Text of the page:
At step ST4, shielding lines are generated based on the layout rules retrieved from the library. If a wiring line is laid out between a shielding line and the border of the physical block, the purpose of shielding is undermined. The position of shielding line generation is thus set at such a distance from the border of the physical block that no other wiring line can exist between the shielding line and the border of the physical block.
  • [0084]
    At step ST5, wiring prohibited areas are generated with respect to the edges for the provision of wiring prohibited areas. The width of wiring prohibited areas (i.e., the distance from the border of a physical block to the end of a wiring prohibited area) is determined by simulation such that no cross-talk effect and wiring capacitance needs to be taken into account. The obtained width is kept in the library in advance.
  • [0085]
    At the step ST6, a check is made as to whether the process described above is completed with respect to all the wiring layers. In the case of a negative check result, the procedure goes back to step ST3, from which the process described above will be performed with respect to a next wiring layer. When the setting of shielding lines and wiring prohibited areas is completed with respect to all the wiring layers, the procedure goes to step ST7. At step ST7, the original circuitry information is updated by the circuitry information that includes the shielding lines and the wiring prohibited areas.
  • [0086]
    With this, the procedure comes to an end.
  • [0087]
    [0087]FIGS. 14A and 14B are illustrative drawings showing the structure of a semiconductor integrated circuit when layers of the wiring layer as shown in FIG. 4 are stacked one over another.
  • [0088]
    [0088]FIG. 14A shows a first wiring layer, and FIG. 14B shows a second wiring layer. In a semiconductor integrated circuit having a multi-layered structure, a plurality of wiring layers are stacked one over another, so that the second wiring layer of FIG. 14B is stacked on top of the first wiring layer of FIG. 14A. In the example shown in FIGS. 14A and 14B, the layer-specific priority wiring direction is a vertical direction for the first wiring layer of FIG. 14A, and is a horizontal direction for the second wiring layer of FIG. 14B. In general, a vertical priority wiring direction and a horizontal priority wiring direction alternate in the plurality of wiring layers.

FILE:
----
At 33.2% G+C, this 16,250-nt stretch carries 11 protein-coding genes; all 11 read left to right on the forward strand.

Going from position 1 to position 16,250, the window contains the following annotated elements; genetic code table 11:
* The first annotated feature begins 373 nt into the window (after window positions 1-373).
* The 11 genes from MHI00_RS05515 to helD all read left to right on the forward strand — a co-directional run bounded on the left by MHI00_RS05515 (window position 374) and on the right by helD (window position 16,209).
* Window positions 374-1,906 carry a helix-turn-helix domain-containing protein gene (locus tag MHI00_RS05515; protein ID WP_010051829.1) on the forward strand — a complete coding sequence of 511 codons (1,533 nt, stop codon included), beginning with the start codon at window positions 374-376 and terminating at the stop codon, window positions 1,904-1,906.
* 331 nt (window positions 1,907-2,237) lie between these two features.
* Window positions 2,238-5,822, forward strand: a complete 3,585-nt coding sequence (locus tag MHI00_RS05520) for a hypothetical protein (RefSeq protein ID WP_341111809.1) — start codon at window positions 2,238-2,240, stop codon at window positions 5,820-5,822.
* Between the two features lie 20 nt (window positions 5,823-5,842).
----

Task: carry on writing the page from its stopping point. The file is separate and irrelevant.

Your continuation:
• [0089]
    In the wiring layer shown in FIG. 14A, the shielding lines 22 are provided on the left edge and the right edge while the wiring prohibited areas 23 are situated on the top edge and the bottom edge. In the wiring layer shown in FIG. 14B, the shielding lines 22 are provided on the top edge and the bottom edge while the wiring prohibited areas 23 are situated on the left edge and the right edge. These wiring layers are stacked one over the other. The method of setting the shielding lines 22 and the wiring prohibited areas 23 in each wiring layer is the same as the previously described method.
  • [0090]
    The structure of FIG. 11 or FIG. 12 may also be applied to a semiconductor integrated circuit having a multi-layered structure. In such a multi-layered structure, the structure of FIG. 11 or FIG. 12 having the shielding lines 22 extending in the vertical direction and having the wiring prohibited areas 23 extending in the horizontal direction alternates with the structure having the shielding lines 22 extending in the horizontal direction and having the wiring prohibited areas 23 extending in the vertical direction.
  • [0091]
    Further, the present invention is not limited to these embodiments, but various variations and modifications may be made without departing from the scope of the present invention.
  • [0092]
    The present application is based on Japanese priority application No. 2003-049375 filed on Feb. 26, 2003, with the Japanese Patent Office, the entire contents of which are hereby incorporated by reference.
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Referenced by
Citing PatentFiling datePublication dateApplicantTitle
US7536667 *Aug 4, 2006May 19, 2009Nec Electronics CorporationMethod of semiconductor device and design supporting system of semiconductor device
US7725865 *Sep 28, 2005May 25, 2010Fujitsu Microelectronics LimitedMethod, storage media storing program, and component for avoiding increase in delay time in semiconductor circuit having plural wiring layers
US7979830 *Jun 26, 2008Jul 12, 2011Renesas Electronics CorporationLayout design method for a semiconductor integrated circuit
US20060220255 *Sep 28, 2005Oct 5, 2006Fujitsu LimitedTerminal layer setting method for semiconductor circuit having a plurality of circuit layers, storage media storing terminal layer setting program, storage media storing a wiring terminal extension processing program and terminal extending component used for setting of the terminal layer
US20070033563 *Aug 4, 2006Feb 8, 2007Nec Electronics CorporationMethod of semiconductor device and design supporting system of semiconductor device
US20090013296 *Jun 26, 2008Jan 8, 2009Nec Electronics CorporationLayout design method for a semiconductor integrated circuit
Classifications
U.S. Classification716/113
International ClassificationG06F17/50, H01L27/04, H01L21/82, H01L21/822, H01L27/00
Cooperative ClassificationG06F17/5068
European ClassificationG06F17/50L